By logic, Trump should not be standing at all. And yet, he IS. Enabled by his father’s wealth to buy his way to prestige. Enabled by banks to get out of unprecedented numbers of bankruptcies. Enabled by the tax code to avoid paying taxes for 18 years. Enabled by misogyny to repeatedly humiliate and assault women without consequence. Enabled by credulity and ignorance to con the masses. Those same masses—and the moguls of social media, who profit handsomely from despair—now want to see the world burn, and they want an insider to light the torch. That’s Trump. Who better to understand the systemic moral failures of capitalism than the opportunist who has taken advantage of them for all 70 years of his existence?… Around the world, people WANT the economy to go to hell. They WANT the cities to fall. They WANT the catharsis of chaos. The resentment is misguided and inchoate and will only hurt the meek, the poor, the huddled praised by the Psalms because theirs is the kingdom of Heaven. But this earth, not so much.
And so Trump won,* precisely because he doesn’t represent We the People. Inside a republic of consumers—this being the inevitable outcome of late-stage capitalism—he represents corporations-as-people, and dollar bills are the only votes that count. The consequences of his administration are easy to predict. It’s neofeudalism, where wealth and resources are concentrated in the hands of very few, and the disempowered grovel for crumbs. There will be no more professional class, no bourgeoisie or educated “elites,” who are bothersome because they challenge theocratic hierarchies from within. This cratering is already visible in Kansas and Oklahoma, where Republican-controlled governments have bankrupted their states, wreaking havoc among ordinary citizens who no longer have funds for public schools, repairing roads, or other public works. However, these social disasters are not side effects of “pro-business” tax laws, but the obvious purpose of policies that favor a structural system enabling the wealthy to gather more power.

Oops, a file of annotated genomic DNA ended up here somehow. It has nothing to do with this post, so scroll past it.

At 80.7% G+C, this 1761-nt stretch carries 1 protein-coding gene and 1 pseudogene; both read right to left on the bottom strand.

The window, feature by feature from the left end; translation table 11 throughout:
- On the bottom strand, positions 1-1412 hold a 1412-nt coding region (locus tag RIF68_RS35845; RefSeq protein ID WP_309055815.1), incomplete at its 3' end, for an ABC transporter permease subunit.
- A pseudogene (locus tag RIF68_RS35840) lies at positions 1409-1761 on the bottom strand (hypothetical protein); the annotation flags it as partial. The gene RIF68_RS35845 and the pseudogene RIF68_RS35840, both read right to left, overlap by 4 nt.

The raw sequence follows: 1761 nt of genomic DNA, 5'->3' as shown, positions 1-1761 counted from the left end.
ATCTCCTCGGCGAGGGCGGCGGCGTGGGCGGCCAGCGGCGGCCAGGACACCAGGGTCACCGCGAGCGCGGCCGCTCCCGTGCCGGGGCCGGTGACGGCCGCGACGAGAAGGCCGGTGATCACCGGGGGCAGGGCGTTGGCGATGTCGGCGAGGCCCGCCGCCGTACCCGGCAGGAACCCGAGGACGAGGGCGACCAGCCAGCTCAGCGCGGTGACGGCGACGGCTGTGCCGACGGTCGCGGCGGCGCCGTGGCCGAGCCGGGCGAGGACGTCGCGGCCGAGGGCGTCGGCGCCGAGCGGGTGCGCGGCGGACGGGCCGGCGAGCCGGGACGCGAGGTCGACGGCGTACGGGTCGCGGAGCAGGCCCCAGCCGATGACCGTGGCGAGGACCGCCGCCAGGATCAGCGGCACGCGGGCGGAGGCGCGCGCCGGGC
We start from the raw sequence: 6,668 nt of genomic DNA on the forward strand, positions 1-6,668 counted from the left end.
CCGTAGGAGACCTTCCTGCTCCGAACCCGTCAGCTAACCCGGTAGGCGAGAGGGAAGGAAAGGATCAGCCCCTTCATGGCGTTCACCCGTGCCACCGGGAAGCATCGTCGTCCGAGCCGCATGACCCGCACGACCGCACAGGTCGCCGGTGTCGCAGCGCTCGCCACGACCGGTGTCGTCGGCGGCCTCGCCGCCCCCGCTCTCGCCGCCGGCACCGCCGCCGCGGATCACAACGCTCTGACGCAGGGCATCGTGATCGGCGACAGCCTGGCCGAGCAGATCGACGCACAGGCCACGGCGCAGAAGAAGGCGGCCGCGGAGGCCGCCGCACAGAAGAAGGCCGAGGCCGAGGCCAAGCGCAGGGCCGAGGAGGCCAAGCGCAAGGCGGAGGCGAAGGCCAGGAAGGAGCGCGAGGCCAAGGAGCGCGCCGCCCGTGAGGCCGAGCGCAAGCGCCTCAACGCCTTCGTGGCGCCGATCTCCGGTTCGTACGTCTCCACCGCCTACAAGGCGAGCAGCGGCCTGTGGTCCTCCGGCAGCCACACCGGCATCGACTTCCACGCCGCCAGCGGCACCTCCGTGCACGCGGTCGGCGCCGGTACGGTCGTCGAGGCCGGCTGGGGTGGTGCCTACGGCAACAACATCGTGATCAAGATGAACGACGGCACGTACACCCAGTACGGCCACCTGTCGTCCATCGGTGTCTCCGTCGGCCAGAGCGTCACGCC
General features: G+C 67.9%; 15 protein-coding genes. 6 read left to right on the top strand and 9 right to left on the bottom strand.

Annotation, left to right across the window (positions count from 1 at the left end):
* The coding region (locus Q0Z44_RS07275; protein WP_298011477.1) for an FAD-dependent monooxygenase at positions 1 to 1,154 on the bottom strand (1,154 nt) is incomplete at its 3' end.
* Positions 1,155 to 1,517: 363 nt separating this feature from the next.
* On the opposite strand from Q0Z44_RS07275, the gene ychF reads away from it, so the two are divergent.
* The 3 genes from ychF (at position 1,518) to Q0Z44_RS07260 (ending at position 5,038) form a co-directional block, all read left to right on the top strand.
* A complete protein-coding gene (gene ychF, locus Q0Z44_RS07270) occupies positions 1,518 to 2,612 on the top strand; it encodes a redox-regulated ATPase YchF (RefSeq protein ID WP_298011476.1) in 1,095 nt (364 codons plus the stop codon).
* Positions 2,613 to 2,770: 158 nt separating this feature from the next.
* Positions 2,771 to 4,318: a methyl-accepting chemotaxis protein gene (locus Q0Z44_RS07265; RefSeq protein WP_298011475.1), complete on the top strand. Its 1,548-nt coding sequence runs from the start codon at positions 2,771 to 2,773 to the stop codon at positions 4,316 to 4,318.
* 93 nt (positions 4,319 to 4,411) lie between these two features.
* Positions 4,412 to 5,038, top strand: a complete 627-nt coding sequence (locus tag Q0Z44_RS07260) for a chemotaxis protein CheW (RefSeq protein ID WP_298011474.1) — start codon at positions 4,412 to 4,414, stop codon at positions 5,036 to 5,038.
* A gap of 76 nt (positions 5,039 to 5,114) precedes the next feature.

The U.S. is an oligarchy.
* The caveat to Trump’s win, of course, is election meddling by Russia, which, among other things, used American social media to manipulate voters. Specifically, via Facebook, a firm called Cambridge Analytica accessed the private data of more than 50 million users, and used it to help elect Trump. “Facebook has styled itself as a neutral platform for information,” reporter Megha Rajagopalan wrote earlier this year. “But its role in spreading propaganda and fake news, as well as its relationship with the … government, shows how easily that neutrality can be exploited by autocrats.” She was writing about Cambodia, but could easily have been written about many other countries including the U.S. Consider that Mark Zuckerberg is the fifth wealthiest person in the world, and Putin is rumored to be No. 1. Eliminate the nationalist frameworks, and suddenly it becomes obvious that the world’s wealthy want the foxes to run the henhouse. Which is precisely what was revealed by the fact that Hillary won the popular vote, yet Trump won the election.
The U.S. is an oligarchy.
Back in 2010, The New Yorker ran a profile of Zuckerberg, who had a revealing exchange with another student. He told his friend that he had personal information on thousands of students at Harvard College thanks to his control of Facebook. Astonished, his friend asked “What?! How’d you manage that one?” Zuckerberg messaged back: “People just submitted it. I don’t know why. They trust me. Dumb fucks.”
And so we’re back at Harvard, that bastion of privilege from whence so many of Trump’s people graduated—Steve Bannon, Jared Kushner, Rob Porter—or were invited to teach as fellows of the college. Dina Powell, Kellyanne Conway, Cory Lewandowski. And what I hear, as I sit in a nearby café, is Support Trump, or else. Oh, and fuck you too.
It’s not just about the stories. Journalism is also about who is telling them.